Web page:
not exactly racing fit constrictive. The mesh back panel helps
breathability and stretches horizontally but not vertically, to prevent
the pockets sagging.
11 classic summer jerseys
There isn't much cycling kit you can get for a tenner: a pair of socks
maybe, or a of couple water bottles. Or, you can buy a fully functioning
B'Twin 300 cycling jersey. You'll have change too.
It may be basic but the 300 isn't just a rehashed t-shirt. You get
breathable material with various panels, two rear pockets and a front zip
plus Decathlon's two-year warranty against defects. You kind of wonder
what the catch is. As far as we can see there isn't one.
Merlin's Core short-sleeved jersey (not to be confused with Rapha's
rather more expensive take on a 'core' product bearing the same name)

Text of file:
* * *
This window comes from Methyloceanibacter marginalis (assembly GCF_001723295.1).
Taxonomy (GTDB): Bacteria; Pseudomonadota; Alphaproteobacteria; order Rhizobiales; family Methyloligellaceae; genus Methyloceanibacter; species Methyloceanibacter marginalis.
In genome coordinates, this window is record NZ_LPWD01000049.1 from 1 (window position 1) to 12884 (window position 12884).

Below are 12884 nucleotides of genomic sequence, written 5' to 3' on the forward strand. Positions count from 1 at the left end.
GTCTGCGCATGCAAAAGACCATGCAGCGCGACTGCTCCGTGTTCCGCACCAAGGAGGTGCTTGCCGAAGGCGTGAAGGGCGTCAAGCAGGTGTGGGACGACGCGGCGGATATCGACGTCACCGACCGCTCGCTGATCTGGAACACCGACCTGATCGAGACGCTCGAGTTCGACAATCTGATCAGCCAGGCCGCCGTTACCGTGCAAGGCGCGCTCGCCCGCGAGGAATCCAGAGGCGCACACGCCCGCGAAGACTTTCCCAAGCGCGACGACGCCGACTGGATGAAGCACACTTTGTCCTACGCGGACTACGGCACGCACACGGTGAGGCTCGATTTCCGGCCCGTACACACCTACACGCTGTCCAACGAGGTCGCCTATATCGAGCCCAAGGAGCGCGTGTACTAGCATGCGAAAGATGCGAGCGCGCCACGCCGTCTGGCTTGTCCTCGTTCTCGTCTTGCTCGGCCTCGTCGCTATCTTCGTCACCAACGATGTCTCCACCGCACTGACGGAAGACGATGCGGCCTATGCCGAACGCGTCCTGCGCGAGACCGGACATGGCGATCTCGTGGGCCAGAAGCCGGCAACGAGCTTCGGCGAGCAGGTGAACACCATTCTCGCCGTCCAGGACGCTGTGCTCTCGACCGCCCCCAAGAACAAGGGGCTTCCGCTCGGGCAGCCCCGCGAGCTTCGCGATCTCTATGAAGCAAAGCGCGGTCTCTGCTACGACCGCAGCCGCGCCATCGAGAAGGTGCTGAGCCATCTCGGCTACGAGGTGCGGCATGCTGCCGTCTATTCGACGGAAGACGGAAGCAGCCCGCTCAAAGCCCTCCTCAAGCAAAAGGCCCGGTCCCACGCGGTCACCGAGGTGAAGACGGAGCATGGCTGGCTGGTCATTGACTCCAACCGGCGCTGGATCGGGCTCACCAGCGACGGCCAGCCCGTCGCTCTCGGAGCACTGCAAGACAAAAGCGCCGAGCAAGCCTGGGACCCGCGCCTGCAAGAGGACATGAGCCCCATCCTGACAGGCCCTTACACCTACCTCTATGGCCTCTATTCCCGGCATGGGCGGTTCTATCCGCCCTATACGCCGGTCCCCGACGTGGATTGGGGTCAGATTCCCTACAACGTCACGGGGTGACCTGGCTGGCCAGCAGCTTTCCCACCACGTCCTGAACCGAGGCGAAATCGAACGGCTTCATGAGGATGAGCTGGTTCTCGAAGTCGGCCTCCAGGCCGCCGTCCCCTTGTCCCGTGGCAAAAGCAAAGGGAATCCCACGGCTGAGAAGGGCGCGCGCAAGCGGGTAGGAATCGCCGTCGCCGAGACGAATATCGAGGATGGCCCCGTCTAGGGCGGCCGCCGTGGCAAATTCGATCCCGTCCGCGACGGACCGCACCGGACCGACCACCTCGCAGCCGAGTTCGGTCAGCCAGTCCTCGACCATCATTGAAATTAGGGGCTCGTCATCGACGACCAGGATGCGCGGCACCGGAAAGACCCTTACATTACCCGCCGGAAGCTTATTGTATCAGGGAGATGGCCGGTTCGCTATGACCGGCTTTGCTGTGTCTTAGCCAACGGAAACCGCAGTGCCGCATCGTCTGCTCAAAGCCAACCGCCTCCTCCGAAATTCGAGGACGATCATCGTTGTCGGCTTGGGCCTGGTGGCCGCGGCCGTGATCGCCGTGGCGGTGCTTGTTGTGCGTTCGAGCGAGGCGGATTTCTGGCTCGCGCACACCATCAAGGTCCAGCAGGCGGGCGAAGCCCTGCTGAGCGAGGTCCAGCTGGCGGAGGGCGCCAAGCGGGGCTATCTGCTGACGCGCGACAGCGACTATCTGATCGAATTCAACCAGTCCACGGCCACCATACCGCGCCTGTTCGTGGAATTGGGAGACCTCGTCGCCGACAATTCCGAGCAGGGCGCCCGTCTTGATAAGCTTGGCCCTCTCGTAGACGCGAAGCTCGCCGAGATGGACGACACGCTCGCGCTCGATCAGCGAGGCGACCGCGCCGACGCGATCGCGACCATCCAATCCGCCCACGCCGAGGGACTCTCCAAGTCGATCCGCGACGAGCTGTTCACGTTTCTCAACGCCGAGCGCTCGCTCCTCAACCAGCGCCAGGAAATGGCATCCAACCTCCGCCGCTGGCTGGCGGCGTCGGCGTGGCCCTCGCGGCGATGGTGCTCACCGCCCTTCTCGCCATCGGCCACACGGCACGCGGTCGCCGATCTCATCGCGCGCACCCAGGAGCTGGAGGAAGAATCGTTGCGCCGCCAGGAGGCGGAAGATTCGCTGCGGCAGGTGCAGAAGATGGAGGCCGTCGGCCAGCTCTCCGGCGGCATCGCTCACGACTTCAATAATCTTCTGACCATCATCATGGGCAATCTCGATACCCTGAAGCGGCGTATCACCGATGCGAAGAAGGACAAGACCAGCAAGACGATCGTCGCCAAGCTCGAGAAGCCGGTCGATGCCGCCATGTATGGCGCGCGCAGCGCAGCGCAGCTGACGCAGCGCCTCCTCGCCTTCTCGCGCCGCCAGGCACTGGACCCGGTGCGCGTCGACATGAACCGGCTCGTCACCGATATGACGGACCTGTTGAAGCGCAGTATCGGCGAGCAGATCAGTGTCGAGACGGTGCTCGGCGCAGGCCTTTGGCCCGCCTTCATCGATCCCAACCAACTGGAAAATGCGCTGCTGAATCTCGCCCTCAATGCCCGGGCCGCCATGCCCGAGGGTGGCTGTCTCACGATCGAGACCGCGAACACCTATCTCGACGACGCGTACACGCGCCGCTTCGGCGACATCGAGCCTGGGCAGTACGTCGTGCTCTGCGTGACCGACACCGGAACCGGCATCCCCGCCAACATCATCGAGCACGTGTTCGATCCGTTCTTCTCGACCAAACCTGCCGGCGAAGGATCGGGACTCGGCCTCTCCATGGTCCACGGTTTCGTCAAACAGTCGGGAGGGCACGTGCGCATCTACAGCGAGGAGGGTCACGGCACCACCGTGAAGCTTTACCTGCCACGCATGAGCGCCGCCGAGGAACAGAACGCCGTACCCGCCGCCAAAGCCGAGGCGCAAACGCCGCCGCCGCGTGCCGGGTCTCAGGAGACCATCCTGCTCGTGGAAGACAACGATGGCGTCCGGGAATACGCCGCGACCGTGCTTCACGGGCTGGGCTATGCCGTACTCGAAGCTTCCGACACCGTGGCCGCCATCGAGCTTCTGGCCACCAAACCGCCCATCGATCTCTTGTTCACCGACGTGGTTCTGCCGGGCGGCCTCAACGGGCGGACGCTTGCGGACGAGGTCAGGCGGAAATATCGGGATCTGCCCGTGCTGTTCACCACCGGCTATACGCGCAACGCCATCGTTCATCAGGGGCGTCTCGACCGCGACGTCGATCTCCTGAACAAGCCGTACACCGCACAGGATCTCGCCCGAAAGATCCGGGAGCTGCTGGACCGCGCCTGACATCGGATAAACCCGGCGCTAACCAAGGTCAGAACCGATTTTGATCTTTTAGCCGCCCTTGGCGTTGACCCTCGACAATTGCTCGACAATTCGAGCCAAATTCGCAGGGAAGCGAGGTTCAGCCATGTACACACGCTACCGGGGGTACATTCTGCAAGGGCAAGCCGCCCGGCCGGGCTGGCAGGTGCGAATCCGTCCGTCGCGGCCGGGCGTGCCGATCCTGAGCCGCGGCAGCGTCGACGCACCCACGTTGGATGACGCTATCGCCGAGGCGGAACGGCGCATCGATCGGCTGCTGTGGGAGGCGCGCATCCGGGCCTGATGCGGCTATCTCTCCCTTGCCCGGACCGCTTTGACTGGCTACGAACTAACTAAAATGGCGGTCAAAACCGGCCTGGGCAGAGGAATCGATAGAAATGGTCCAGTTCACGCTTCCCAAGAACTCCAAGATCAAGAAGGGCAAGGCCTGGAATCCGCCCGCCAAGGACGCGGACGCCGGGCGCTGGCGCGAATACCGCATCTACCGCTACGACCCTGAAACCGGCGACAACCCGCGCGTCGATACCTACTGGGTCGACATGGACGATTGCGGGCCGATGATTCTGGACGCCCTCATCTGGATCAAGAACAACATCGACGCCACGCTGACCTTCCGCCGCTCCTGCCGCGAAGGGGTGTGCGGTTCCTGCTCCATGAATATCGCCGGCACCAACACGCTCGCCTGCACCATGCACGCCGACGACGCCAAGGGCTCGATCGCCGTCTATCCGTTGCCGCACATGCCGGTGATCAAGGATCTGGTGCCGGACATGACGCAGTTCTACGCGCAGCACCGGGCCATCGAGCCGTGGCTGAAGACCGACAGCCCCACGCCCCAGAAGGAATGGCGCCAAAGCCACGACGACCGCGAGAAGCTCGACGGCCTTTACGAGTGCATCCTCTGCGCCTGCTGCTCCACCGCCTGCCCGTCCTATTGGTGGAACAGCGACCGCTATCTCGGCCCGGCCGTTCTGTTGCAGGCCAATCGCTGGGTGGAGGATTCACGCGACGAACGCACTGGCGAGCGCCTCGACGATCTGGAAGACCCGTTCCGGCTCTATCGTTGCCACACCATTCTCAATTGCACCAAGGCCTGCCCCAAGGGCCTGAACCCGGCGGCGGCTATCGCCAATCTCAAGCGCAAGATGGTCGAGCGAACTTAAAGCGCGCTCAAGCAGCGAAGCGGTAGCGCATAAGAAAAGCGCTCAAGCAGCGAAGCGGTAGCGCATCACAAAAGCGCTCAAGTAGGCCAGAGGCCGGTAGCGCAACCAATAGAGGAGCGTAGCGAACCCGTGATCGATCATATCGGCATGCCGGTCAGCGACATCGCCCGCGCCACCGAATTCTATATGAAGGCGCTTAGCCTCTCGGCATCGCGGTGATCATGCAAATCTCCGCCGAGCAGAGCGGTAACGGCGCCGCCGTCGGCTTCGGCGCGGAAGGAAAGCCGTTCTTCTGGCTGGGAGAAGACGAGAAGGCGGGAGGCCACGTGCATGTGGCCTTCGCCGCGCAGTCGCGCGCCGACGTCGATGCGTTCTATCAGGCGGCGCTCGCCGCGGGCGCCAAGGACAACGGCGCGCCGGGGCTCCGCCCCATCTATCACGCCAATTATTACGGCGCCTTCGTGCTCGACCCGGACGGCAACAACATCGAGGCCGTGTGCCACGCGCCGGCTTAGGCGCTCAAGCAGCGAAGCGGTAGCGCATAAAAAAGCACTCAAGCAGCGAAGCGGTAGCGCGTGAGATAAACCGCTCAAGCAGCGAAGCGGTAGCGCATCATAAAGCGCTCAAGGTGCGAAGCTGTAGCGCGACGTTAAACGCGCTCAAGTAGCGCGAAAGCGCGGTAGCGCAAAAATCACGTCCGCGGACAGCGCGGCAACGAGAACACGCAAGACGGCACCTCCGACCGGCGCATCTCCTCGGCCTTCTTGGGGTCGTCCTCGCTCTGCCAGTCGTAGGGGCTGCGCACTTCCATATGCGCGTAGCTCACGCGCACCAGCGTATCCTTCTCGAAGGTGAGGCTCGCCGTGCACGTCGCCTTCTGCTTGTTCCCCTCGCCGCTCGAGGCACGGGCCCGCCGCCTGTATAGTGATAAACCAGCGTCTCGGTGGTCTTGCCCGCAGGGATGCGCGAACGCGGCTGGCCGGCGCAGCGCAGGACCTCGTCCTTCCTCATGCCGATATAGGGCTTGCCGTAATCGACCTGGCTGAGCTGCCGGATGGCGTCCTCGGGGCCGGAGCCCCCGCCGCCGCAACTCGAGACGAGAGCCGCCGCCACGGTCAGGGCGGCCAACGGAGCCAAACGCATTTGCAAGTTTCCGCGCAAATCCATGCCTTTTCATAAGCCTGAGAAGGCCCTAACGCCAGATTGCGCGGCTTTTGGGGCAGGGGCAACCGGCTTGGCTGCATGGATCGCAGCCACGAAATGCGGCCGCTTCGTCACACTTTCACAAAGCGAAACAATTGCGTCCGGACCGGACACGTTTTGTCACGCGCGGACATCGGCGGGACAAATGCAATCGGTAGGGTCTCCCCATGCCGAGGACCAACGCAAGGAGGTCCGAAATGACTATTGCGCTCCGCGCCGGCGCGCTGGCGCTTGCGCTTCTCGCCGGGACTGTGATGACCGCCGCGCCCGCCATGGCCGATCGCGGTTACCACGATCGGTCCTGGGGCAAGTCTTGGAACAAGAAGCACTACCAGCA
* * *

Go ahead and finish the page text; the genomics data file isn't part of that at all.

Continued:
comes in at a measly £17.99. With that price tag in mind, if all you're
after is a lightweight jersey for your warm spring, summer and autumn
rides without breaking the bank, it's a top option.
Constructed of a 100 per cent polyester blend, the jersey weighs in at
111g on our scales, which is light enough to almost forget you're wearing
it. That makes it great for warm-weather riding, as well as for acting as
an extra layer underneath something more hardwearing and insulating.
dhb's Blok range is inspired by jockey racing silks and retro team
geometrics, which change every year.
The fit is described as 'anatomic'. In practice, the fabric is highly
elastic, and I found the cut figure skimming; stretching comfortably over
the hips and chest and in at the waist. I could have happily sized up for
a more relaxed fit without compromising a female silhouette.